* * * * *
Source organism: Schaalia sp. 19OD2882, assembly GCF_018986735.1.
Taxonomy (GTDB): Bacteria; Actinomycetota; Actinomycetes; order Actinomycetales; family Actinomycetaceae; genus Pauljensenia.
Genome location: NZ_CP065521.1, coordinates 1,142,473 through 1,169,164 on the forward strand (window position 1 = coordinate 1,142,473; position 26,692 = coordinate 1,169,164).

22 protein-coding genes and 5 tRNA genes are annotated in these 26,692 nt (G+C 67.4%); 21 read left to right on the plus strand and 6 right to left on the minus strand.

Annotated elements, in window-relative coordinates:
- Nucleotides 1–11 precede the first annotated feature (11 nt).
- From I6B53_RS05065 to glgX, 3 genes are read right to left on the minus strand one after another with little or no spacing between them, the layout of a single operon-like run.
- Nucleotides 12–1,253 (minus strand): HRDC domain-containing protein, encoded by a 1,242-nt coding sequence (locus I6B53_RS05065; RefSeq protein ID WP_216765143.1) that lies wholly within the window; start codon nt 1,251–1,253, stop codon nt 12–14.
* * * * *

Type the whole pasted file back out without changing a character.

Source organism: Schaalia sp. 19OD2882, assembly GCF_018986735.1.
Taxonomy (GTDB): Bacteria; Actinomycetota; Actinomycetes; order Actinomycetales; family Actinomycetaceae; genus Pauljensenia.
Genome location: NZ_CP065521.1, coordinates 1,142,473 through 1,169,164 on the forward strand (window position 1 = coordinate 1,142,473; position 26,692 = coordinate 1,169,164).

22 protein-coding genes and 5 tRNA genes are annotated in these 26,692 nt (G+C 67.4%); 21 read left to right on the plus strand and 6 right to left on the minus strand.

Annotated elements, in window-relative coordinates:
- Nucleotides 1–11 precede the first annotated feature (11 nt).
- From I6B53_RS05065 to glgX, 3 genes are read right to left on the minus strand one after another with little or no spacing between them, the layout of a single operon-like run.
- Nucleotides 12–1,253 (minus strand): HRDC domain-containing protein, encoded by a 1,242-nt coding sequence (locus I6B53_RS05065; RefSeq protein ID WP_216765143.1) that lies wholly within the window; start codon nt 1,251–1,253, stop codon nt 12–14.